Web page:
CanChild awarded $1.7 million from U.S. National Institutes of Health for Study of Children with Disabilities


The U.S. National Institutes of Health have awarded $1.7 million to a Canadian research team led by the CanChild Centre for Childhood Disability Research at McMaster University for a three-year study that will influence services and policy for children with disabilities.

The research will involve 650 children aged 6-14 years from eight
children's facilities across Ontario. The goals of the study are to
describe: the extent and nature of participation in everyday formal and informal activities of children with physical disabilities; changes in their participation as they grow older; and children's satisfaction with their participation.

The study also will examine the factors in children, their families
and environments that affect their overall level of participation,
and how the influence of these factors changes over time.

“For children, participation in day-to-day formal and informal
activities is a vital part of their development. It enables children to acquire the physical and social competencies needed to function and
flourish in their homes and communities,” said McMaster University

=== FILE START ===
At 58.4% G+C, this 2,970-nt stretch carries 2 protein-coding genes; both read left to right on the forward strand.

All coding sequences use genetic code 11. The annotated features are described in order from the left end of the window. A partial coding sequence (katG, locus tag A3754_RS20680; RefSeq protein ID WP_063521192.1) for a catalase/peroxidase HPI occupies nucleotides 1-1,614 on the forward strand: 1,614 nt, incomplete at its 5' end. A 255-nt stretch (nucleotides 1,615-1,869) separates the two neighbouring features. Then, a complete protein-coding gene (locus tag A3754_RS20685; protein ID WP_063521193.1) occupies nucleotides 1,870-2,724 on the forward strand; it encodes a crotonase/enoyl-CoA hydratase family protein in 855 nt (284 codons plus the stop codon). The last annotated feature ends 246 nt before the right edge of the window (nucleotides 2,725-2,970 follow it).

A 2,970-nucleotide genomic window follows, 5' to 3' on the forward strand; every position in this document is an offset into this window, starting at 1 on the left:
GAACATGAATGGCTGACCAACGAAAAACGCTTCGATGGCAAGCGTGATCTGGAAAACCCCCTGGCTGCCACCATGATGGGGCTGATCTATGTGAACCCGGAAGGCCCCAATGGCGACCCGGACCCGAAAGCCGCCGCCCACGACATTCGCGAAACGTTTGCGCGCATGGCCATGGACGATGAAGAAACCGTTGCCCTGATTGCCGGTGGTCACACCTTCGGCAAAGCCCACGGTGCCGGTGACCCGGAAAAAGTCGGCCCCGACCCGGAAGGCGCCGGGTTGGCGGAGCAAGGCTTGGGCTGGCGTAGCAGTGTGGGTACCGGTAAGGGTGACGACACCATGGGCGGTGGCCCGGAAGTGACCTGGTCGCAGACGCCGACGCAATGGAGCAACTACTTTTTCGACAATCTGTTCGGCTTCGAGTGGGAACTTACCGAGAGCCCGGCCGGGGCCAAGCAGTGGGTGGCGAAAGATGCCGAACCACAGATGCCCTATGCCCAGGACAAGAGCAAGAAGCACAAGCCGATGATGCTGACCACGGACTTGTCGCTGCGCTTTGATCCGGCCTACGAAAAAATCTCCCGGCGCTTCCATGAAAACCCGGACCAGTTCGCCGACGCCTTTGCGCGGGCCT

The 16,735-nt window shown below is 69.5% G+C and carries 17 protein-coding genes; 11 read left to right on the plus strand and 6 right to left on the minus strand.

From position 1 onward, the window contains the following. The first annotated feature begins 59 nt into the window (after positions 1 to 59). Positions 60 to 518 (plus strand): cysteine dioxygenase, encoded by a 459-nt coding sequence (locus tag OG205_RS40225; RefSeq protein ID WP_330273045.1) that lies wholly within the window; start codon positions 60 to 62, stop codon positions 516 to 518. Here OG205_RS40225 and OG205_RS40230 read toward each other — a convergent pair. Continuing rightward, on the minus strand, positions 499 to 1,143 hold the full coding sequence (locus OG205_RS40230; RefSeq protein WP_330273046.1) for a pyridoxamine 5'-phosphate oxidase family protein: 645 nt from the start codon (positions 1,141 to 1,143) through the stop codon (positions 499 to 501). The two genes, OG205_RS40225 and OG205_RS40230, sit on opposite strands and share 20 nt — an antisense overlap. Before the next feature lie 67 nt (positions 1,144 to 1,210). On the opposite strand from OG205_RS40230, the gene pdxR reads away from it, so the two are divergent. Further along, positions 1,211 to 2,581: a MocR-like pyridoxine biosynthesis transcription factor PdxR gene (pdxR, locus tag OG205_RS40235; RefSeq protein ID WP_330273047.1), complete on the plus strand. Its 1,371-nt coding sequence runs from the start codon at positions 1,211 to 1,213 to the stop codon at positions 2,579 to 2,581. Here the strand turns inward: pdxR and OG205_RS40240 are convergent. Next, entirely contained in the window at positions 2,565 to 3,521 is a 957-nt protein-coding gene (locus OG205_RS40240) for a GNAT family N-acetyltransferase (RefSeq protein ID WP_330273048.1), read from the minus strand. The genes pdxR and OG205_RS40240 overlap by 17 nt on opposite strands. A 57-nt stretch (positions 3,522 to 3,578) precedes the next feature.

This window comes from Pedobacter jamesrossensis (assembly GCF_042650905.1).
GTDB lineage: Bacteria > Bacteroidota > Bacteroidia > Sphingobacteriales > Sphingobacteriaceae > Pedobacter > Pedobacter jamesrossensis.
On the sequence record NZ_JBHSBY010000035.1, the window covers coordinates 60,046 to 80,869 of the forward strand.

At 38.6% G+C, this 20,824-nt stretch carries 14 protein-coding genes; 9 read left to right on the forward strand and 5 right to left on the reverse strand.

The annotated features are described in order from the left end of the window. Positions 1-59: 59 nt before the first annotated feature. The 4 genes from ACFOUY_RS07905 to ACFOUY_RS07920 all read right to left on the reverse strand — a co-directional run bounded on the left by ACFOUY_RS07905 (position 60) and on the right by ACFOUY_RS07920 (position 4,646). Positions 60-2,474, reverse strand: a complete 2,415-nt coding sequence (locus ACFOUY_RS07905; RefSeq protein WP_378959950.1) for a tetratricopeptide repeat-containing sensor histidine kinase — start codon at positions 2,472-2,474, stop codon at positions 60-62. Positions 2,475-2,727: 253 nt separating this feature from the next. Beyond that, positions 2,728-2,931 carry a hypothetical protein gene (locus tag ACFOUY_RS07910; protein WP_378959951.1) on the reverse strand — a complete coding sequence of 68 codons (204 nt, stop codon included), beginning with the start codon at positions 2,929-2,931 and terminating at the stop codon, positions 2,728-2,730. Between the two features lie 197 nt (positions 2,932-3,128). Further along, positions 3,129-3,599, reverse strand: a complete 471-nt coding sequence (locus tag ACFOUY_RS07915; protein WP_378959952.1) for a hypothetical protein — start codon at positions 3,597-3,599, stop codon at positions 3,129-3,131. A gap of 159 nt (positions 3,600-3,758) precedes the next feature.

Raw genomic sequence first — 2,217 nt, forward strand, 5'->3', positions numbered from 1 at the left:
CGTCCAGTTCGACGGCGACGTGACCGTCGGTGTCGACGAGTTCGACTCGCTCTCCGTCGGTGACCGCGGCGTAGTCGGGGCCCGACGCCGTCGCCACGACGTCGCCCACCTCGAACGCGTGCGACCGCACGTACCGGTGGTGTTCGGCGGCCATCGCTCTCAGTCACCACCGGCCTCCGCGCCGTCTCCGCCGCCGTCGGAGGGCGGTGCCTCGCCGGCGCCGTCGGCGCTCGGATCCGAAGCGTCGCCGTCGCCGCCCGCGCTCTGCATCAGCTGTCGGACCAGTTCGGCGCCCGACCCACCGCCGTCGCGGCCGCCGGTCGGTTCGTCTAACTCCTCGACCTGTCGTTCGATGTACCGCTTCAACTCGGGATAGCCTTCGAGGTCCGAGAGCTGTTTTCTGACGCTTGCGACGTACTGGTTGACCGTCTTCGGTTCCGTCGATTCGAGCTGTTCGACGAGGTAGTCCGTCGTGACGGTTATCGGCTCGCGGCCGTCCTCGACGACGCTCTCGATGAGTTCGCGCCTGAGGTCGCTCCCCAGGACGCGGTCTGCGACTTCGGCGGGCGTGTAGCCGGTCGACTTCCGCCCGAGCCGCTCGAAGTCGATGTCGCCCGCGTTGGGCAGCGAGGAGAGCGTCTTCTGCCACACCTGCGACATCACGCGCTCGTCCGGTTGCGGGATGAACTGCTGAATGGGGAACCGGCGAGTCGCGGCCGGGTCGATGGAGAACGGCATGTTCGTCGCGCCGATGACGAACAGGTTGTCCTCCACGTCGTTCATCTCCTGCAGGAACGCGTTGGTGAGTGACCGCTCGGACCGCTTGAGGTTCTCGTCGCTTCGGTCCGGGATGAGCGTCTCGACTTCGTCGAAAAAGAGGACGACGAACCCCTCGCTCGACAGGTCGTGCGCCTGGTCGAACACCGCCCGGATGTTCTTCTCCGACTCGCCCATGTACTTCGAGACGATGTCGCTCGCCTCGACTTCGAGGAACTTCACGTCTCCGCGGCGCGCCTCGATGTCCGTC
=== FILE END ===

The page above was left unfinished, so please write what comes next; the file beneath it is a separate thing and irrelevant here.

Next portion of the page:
rehabilitation professor Mary Law of the CanChild Centre, who is co-leader of the research team along with Gillian King of the Thames Valley Children's Centre in London.

“Children with disabilities are clearly at risk for lower participation in ordinary daily activities, so childhood is the best time to understand the factors and processes at work. Such an understanding is critical to our ability to improve the personal and social well-being of children with disabilities and their families,” says Law.

The research team also includes Peter Rosenbaum (pediatrics), researcher Susanne King, and Steven Hanna (rehabilitation) from CanChild; Marilyn Kertoy, University of Western Ontario; Nancy Young, Hospital for Sick Children in Toronto.

This study brings together a rich and unusual array of human, clinical
research and community resources to address questions of fundamental
importance to the life quality of children with disabilities.